Logistic Regression Findings
Ordinal logistic regression analysis which is a statistical technique that models the relationship between a criterion or dependent variable (Y) and a set of predictor or independent variables (Xi) (for i=1, 2, 3, 4) was used. The general framework for this study was the application of the standard logistic regression model to study the variability of the Human Resource Function, which was the dependent variable (Y), by employing the factors scores as the independent or predictor variables. The table below presents the results of the logistic regression model.
Table 3.7: Results of Logistic Regression Model
Based on Table 4.7, the estimated logistic regression model will be represented as below:
=exp (0.17(0.03) X1+0.13(0.12)
X2+0.23(0.11) X3-0.22(0.11) X4
According to the above results, a unit increase in the IT Policy would lead to an increase in the Human Resource Function by 1.2 units. However, this association was found to be significant at 5% level of significance (p=0.00). In addition, a unit increase in the scores of IT Implementation Procedure would lead to an increase in Human Resource Function by 1.1 units when all the other variables are held constant. This association was found to be insignificant at 5% level of significance (p=0.29). The results of the study showed that a unit increase in the IT Literacy would lead to an increase in the Human Resource function by 1.2 units when all the other variables are held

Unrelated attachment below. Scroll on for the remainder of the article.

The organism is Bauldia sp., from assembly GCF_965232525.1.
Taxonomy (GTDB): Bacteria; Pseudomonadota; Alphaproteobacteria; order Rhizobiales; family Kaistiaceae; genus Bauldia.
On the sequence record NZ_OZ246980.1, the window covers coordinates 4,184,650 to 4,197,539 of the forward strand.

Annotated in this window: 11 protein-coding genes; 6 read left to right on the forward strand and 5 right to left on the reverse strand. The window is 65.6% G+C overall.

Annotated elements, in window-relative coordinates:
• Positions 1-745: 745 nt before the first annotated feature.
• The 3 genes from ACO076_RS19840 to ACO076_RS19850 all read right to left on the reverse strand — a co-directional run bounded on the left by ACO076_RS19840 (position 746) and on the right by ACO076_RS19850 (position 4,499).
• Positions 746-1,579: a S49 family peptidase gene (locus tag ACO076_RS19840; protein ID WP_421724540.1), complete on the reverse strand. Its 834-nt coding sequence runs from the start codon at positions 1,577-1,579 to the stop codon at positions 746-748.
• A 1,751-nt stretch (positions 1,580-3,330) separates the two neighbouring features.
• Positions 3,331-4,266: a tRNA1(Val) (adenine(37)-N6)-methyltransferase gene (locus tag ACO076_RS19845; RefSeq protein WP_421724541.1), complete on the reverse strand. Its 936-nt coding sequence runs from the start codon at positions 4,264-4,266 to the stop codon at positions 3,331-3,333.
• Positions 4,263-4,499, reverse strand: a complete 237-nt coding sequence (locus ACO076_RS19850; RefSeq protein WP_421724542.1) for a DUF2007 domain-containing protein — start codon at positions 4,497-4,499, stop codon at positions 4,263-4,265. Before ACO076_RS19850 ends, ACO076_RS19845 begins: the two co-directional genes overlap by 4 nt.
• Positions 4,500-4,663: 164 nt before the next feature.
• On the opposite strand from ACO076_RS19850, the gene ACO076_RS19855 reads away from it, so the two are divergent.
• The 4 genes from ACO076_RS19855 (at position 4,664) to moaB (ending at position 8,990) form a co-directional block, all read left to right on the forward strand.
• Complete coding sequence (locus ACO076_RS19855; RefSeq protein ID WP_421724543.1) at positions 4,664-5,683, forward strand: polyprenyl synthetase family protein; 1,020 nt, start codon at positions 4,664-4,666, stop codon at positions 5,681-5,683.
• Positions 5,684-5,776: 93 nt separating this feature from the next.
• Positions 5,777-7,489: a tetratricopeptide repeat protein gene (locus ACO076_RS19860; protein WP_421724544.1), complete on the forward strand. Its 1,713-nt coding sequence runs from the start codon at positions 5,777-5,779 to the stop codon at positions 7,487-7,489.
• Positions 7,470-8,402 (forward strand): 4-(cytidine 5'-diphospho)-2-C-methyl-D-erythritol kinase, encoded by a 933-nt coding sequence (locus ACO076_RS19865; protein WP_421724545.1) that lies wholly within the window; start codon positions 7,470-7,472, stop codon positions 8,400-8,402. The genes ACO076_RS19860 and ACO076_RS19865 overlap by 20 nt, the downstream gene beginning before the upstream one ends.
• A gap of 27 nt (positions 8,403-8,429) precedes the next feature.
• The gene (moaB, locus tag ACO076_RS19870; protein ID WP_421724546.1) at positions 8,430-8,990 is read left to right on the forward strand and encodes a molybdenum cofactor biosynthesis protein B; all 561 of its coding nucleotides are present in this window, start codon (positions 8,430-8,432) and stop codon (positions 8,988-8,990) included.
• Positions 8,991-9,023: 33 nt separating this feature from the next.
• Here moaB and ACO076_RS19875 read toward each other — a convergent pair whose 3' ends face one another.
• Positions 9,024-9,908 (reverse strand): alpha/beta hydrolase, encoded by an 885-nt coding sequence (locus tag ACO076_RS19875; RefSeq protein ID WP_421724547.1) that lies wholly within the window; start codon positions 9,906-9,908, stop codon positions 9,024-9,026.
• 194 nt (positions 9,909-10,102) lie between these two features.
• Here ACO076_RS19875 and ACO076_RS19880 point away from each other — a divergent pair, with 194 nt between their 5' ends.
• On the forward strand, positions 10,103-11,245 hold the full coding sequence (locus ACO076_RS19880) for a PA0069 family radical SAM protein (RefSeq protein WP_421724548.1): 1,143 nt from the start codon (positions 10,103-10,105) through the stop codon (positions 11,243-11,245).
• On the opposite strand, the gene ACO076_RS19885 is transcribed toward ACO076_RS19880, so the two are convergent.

constant. This relationship was found to be significant at 0.05 level of significance (p=0.03). On the other side, the study established that a unit increase in the scores of the IT Infrastructure would increase the Human Resource Function by 1.2 when all the other variables are held constant. Moreover, this relationship was found to be significant at 5% level of significance (p=0.04).